In 2005, Rep. Maxine Waters, D-Calif., was added to a liberal watchdog’s running list of the most corrupt members of Congress. Waters was added again in 2006 to the Citizens for Responsibility and Ethics in Washington’s annual report on D.C. corruption. They added her again in 2009 and one more time in 2011.
The group may want to consider saving a spot for Waters for its upcoming report for 2018.
The congresswoman’s daughter, Karen Waters, is set to collect more than $200,000 for heading a slate mailer operation for her mother’s 2018 re-election campaign, the Washington Free Beacon reported
, citing new Federal Election Commission data:
Karen is in charge of slate mailers, or endorsement mailers, in which candidates pay Rep. Waters's campaign to appear on mailers that are sent to more than 200,000 residents in the South Central Los Angeles area, where Waters holds a good amount of clout. The mailers contain a sample ballot and quotes of support from Waters.
From 2006 through the end of the 2016 election cycle, Karen Waters’ firm, Progressive Connections, has collected more than $600,000 in campaign funds from her mom’s campaign committee, the Free Beacon also reported.
The congresswoman’s daughter also received an additional $108,862 in payments from the committee during the 2018 midterm election cycle, according to the FEC
“The committee additionally reported that it still owes $94,000
to Karen,” the Free Beacon noted. “Once the debt is paid off, Karen will have received more than $200,000 in payments from the committee as marked at the end of the midterm cycle. The campaign was paid more than $200,000
from the likes of Democratic candidates and judges in California during the most recent campaign cycle.”
Though it all appears to to be legal, that doesn’t mean it's ethical. This story feels like an extension of the corrupt-but-not-quite-illegal familial kickbacks for which the Waters family has become well-known.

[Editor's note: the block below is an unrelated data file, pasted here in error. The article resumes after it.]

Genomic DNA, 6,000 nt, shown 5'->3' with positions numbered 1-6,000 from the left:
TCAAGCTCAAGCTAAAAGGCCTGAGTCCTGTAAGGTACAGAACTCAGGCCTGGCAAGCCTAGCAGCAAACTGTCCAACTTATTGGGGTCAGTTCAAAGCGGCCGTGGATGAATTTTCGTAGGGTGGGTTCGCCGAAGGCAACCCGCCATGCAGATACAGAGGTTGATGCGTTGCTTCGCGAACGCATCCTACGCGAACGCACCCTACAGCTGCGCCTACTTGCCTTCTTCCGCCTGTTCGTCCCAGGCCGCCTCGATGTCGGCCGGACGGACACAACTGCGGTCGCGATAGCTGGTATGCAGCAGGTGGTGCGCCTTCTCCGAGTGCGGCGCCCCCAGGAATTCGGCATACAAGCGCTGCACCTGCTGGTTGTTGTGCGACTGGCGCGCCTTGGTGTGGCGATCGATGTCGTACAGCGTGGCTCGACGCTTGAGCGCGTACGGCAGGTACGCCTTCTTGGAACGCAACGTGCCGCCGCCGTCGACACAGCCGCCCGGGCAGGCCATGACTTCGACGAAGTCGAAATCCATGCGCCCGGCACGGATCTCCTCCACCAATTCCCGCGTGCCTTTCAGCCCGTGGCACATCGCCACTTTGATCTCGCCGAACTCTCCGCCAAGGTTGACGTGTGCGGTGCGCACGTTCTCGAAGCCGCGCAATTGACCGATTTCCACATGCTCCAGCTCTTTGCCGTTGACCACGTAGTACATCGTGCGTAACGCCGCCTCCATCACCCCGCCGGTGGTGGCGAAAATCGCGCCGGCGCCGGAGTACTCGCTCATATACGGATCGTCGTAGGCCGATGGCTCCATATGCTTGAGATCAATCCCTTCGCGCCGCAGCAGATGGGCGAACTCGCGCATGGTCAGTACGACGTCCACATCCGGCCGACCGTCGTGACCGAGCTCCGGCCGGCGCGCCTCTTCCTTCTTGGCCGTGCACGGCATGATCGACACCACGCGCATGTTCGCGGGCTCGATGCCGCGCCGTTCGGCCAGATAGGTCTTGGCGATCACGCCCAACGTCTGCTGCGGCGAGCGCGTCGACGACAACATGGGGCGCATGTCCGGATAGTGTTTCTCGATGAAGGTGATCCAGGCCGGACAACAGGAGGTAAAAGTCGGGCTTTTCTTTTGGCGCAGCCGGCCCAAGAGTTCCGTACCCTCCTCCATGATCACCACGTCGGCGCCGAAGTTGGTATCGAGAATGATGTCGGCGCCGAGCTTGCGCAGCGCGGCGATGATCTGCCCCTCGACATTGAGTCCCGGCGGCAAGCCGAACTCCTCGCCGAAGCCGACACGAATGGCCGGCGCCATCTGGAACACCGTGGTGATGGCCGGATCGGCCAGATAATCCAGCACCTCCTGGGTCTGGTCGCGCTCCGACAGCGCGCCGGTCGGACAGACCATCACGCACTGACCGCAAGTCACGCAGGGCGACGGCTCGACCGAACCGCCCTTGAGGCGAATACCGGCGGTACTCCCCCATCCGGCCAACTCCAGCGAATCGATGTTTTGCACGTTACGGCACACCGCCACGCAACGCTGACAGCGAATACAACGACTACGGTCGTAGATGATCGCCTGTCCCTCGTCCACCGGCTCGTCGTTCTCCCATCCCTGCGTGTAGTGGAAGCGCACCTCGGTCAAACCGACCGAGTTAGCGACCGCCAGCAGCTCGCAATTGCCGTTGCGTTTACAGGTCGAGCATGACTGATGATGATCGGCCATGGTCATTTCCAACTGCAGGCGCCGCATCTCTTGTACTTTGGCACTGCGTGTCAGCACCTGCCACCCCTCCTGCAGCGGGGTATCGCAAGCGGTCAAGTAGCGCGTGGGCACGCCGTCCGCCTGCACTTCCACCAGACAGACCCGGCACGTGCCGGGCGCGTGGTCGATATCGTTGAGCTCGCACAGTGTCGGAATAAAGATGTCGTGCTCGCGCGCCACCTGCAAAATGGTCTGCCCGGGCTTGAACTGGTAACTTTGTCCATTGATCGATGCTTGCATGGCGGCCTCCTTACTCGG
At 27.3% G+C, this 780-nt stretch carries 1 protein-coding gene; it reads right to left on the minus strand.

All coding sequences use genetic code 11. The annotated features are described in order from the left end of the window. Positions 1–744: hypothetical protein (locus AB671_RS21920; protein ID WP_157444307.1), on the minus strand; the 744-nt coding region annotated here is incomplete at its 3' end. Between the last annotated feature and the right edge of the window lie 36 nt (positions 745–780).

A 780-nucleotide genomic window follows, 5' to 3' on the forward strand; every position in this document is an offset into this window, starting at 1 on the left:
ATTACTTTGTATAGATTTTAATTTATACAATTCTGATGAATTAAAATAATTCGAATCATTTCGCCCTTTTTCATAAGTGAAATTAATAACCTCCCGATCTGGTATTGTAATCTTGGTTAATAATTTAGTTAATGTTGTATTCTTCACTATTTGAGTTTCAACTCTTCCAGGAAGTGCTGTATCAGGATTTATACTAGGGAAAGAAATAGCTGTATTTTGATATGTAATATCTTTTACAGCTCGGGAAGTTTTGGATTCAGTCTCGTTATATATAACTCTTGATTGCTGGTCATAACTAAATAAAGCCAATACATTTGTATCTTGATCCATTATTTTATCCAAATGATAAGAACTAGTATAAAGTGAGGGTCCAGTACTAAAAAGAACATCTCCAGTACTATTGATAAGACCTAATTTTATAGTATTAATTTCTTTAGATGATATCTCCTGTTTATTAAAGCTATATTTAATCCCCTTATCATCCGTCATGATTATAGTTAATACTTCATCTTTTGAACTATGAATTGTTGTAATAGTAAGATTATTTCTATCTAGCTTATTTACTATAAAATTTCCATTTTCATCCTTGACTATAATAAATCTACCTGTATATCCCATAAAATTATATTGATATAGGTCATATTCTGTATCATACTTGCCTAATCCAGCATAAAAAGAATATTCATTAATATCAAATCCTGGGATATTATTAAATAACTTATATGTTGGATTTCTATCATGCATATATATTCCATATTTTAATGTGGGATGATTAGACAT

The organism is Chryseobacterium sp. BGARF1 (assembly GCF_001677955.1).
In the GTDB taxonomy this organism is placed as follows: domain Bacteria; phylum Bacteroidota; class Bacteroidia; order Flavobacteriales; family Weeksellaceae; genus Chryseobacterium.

In 2010, for example, Waters was charged with violations of the House's ethics rules after it was reported that she had used her connections in 2008 to ensure a $12 million federal bailout of OneUnited Bank, which had contributed heavily to her campaign and where her husband owned stock. She was cleared of the charges in 2012. Her grandson was the one who took the fall. And by "took the fall," I mean he received a reprimand
Earlier, in 2004, the Los Angeles Times reported separately that Waters' relatives pocketed more than $1 million over the course of eight years from businesses and political campaigns that were in some way connected to the congresswoman. The reporting showed that her children profited directly from her connections, including that they collected hefty fees from campaigns she had endorsed. The California lawmaker defended herself at the time by saying
, "They do their business and I do mine."
That’s the problem, though. There doesn’t seem to be any clear delineation between Waters’ “business” and the rest of her family’s “business.” Everyone in that family is making bank on mom’s safe seat in Congress.